“History shows that if nations cannot manage to win all together, they are destined to lose all together,” declared Turkey’s prime minister, Recep Tayyip Erdogan, on the first anniversary of his 2007 re-election. “We defend freedom, justice, democracy and welfare for everybody.”
Back then, he promised that his Justice and Development Party, known by its Turkish initials, A.K.P., would embrace all sections of society regardless of political affiliation. He even thanked those who didn’t vote for him.
Five years later, Mr. Erdogan is facing growing criticism for disrespecting people’s lifestyles and interfering in their personal choices. His government has drafted and passed bills without public consultation. A law on restricting alcohol sales was passed on May 24 in Parliament via a last-minute amendment.
And then, two weeks later, again without public consultation, he began the demolition of a popular park as part of a controversial urban renewal plan for Taksim Square. The small-scale sit-in opposing the demolition morphed into mass nationwide public demonstrations after the police used excessive force against protesters.
How could a skilled politician as smart and experienced as Mr. Erdogan, who has been able to overcome a number of political crises in the past, including a threatened military coup in 2007, fail to see the bigger political picture?
In the past few days, Mr. Erdogan has claimed that those rallying against him were mobilized by the country’s opposition parties, especially the ultrasecular and ultranationalist bloc led by the Republican People’s Party (C.H.P.). He said the issue was not the park but a concerted political campaign against him by those who opposed his policies on partisan grounds. This was understandable given that his opponents have ignored the A.K.P.’s landmark achievements for the sake of partisanship in the past.
However, a quick look was enough to confirm that the opposition that took over Taksim last weekend was different. It was a largely nonpartisan movement made up of liberals, conservatives, independents and even likely A.K.P. voters. Their cause was later overshadowed by some violent groups, who dealt a serious blow to the public image of the protests through vandalism, looting and attacking women wearing head scarves. Yet the initial sit-in group, as well as those participating in the broader protests that followed, represented a broad cross section of society.
Mr. Erdogan has remained defiant, but there have been critics of his handling of the crisis within his own party. Among them was Deputy Prime Minister Bulent Arinc, one of the heavyweights of the A.K.P., who said authorities should have communicated with the protesters instead of tear-gassing them. He also openly praised a local administrative court that issued a stay on the Taksim project amid the continuing protests on Friday. And Turkey’s education minister, Nabi Avci, observed on Monday that the government had done what the secular opposition parties had not been able to achieve for years: within five days, the police crackdown brought together masses who had been incapable of uniting against the government. It even managed to unite the fans of three archrival Istanbul soccer teams, which were engaged in a fierce fight for a championship just a few weeks ago.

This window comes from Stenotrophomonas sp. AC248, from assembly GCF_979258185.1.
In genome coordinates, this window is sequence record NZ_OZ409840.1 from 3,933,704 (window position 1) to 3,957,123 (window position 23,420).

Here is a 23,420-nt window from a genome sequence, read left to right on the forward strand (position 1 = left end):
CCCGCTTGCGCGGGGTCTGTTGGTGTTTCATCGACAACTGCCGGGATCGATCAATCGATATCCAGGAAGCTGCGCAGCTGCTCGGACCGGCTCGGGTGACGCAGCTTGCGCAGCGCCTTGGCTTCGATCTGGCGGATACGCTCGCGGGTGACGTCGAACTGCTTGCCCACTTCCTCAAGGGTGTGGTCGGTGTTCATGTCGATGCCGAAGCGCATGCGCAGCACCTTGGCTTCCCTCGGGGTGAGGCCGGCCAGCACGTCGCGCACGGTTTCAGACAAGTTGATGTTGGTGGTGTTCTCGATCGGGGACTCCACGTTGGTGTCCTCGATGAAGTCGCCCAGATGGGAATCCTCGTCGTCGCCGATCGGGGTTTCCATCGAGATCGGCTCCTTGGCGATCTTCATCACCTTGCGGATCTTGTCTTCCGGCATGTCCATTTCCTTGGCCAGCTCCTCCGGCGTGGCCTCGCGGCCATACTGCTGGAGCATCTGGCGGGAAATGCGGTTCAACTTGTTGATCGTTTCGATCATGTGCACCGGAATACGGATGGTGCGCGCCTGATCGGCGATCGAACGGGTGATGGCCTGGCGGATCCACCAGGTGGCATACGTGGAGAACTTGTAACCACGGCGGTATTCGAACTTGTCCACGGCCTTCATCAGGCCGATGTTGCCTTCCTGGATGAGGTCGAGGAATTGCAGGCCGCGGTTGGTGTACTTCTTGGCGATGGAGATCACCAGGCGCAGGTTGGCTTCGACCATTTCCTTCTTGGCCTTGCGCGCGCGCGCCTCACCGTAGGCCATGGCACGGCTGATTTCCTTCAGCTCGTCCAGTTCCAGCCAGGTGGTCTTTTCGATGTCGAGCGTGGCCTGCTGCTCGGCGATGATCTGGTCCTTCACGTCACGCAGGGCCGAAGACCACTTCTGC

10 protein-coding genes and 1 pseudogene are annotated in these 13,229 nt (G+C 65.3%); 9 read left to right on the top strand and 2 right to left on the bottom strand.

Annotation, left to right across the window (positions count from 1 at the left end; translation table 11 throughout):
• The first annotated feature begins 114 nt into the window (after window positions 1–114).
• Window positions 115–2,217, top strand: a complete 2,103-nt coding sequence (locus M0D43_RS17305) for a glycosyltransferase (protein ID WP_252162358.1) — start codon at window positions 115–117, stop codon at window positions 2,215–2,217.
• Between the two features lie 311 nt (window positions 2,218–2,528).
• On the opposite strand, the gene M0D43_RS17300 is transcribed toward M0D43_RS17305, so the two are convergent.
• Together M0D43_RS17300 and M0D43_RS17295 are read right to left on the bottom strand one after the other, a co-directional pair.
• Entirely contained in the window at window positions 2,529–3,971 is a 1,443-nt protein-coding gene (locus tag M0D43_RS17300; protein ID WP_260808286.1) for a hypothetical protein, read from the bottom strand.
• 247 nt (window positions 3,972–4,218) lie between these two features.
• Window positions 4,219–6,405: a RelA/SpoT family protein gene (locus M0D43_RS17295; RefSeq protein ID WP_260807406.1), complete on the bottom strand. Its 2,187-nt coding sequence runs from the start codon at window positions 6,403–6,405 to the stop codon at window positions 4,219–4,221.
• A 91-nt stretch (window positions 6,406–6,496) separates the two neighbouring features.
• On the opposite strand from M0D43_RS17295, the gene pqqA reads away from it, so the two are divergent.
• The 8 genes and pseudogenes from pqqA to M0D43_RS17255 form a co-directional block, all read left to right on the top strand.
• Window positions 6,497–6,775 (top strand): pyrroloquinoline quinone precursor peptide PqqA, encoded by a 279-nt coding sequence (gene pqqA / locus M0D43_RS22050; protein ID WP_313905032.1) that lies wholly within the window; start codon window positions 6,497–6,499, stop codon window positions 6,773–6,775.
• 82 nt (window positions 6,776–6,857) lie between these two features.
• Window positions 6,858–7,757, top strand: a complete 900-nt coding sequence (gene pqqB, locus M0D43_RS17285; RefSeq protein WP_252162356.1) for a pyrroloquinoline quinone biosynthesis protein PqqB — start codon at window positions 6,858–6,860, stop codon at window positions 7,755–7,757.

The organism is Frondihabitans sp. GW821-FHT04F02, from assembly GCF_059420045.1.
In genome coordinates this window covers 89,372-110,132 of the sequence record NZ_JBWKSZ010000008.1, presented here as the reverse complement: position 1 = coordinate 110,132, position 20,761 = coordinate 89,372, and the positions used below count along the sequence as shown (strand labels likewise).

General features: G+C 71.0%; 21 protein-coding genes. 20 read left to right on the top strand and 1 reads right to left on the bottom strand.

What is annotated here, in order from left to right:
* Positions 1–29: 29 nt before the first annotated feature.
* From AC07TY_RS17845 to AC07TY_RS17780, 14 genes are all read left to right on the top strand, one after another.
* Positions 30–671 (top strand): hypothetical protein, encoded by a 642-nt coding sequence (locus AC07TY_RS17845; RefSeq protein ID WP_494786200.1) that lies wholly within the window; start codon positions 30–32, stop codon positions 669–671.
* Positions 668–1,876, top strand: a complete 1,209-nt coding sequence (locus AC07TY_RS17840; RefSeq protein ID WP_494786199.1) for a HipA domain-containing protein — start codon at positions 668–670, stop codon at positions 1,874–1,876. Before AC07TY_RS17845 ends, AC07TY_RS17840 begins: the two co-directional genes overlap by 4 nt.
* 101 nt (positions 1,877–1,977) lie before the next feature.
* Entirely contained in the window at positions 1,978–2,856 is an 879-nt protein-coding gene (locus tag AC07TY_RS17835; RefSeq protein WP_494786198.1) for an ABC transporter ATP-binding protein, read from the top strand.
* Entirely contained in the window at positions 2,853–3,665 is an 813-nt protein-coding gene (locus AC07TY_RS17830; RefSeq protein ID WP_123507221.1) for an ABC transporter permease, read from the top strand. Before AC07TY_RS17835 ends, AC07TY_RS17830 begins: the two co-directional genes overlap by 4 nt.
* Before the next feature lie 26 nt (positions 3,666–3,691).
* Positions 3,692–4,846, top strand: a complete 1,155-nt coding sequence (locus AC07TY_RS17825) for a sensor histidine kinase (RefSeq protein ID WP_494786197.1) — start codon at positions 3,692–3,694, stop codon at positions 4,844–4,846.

The protests are hitting Mr. Erdogan at an inopportune time. He has been campaigning for a constitutional change that would give broad executive powers to the currently ceremonial presidency, raising concerns over how checks and balances in this system will be ensured if he runs for the post before his self-imposed three-term limit expires in 2015. When the demonstrations erupted, he had not yet persuaded the nation to switch to an executive presidential system, but the Turkish public has learned in Mr. Erdogan’s more than 10 years of rule that he sooner or later succeeds in whatever he plans to do.
Now many people, including his supporters, opponents and prominent intellectuals, are voicing concerns over the proposed presidential system. The recent protests are likely to complicate Mr. Erdogan’s calculations for a presidential run, as it may be difficult for him to persuade and eventually garner the support of the crowds he has so far refused to listen to.
In contrast to Mr. Erdogan’s dismissal of the protesters as “plunderers,” the Turkish president, Abdullah Gul, struck a different tone on Monday, telling reporters that “democracy is not just about elections” and that the protesters’ “message has been received. What is necessary will be done.” Deputy Prime Minister Arinc also adopted a conciliatory tone and apologized for the excessive use of police force while Mr. Erdogan was traveling abroad on an official visit to Morocco.
Tensions have eased slightly, but nothing will be the same for Turkey after these protests. Although Mr. Erdogan still argues that the majority of the nation is behind him based on his party’s recent internal polls, he would be wise to keep in mind the masses on Istanbul’s streets before making any future decision concerning people’s personal lives.
Mr. Erdogan was shown a yellow card in Istanbul; it is a warning to return to his reformist agenda and to open up channels of communication with all segments of society, including those who didn’t vote for him. Those in the opposition who wish to see him given a red card and ejected from office will have to wait until the next election in 2015 — unless Mr. Erdogan finds a way to ascend to the presidency before then.
Sule Kulu is the online editor of Today’s Zaman, an English-language newspaper in Turkey.